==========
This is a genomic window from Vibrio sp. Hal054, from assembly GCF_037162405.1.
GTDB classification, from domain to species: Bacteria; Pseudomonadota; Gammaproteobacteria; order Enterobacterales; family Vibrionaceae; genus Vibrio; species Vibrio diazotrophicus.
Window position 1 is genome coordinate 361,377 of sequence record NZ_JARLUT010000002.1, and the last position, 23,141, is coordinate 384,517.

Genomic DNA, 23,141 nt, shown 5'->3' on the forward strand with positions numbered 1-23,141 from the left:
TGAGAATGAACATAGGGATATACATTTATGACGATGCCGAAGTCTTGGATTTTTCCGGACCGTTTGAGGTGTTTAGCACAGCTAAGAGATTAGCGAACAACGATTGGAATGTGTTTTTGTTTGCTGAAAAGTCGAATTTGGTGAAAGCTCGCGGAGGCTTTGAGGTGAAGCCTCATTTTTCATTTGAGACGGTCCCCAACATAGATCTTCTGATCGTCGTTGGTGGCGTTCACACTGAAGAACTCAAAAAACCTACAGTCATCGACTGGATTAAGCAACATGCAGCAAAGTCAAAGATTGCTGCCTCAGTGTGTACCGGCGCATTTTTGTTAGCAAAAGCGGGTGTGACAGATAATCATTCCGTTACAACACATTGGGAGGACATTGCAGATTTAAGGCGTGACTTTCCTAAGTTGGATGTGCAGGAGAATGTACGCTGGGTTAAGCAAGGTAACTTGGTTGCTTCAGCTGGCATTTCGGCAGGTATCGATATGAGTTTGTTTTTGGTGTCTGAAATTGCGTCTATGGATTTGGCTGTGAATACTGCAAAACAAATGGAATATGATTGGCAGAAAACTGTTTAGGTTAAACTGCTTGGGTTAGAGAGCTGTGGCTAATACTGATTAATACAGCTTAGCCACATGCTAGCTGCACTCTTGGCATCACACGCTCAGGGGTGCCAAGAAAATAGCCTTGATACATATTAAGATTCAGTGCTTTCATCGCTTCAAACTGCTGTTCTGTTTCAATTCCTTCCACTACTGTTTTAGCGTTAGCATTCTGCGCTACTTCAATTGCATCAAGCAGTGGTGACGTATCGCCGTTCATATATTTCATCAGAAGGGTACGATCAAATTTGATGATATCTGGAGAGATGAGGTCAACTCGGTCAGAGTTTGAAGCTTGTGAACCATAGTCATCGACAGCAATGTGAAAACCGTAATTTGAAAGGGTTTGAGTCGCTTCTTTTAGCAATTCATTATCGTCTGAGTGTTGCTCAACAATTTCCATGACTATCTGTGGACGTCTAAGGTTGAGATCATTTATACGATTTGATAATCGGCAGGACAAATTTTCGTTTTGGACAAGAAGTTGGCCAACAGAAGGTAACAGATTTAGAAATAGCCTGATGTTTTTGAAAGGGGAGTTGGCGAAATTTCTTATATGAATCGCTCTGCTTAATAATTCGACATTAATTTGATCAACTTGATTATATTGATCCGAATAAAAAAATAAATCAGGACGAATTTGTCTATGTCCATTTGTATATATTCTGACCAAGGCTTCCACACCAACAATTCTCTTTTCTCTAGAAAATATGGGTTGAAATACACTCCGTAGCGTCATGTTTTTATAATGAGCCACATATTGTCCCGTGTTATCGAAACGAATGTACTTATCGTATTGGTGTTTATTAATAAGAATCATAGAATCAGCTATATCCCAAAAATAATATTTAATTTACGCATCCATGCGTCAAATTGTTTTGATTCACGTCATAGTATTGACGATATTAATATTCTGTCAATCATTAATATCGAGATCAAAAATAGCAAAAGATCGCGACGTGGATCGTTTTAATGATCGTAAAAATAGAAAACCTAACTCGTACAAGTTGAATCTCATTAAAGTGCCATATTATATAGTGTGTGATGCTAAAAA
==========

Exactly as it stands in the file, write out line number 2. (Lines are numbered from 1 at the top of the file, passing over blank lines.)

GTDB classification, from domain to species: Bacteria; Pseudomonadota; Gammaproteobacteria; order Enterobacterales; family Vibrionaceae; genus Vibrio; species Vibrio diazotrophicus.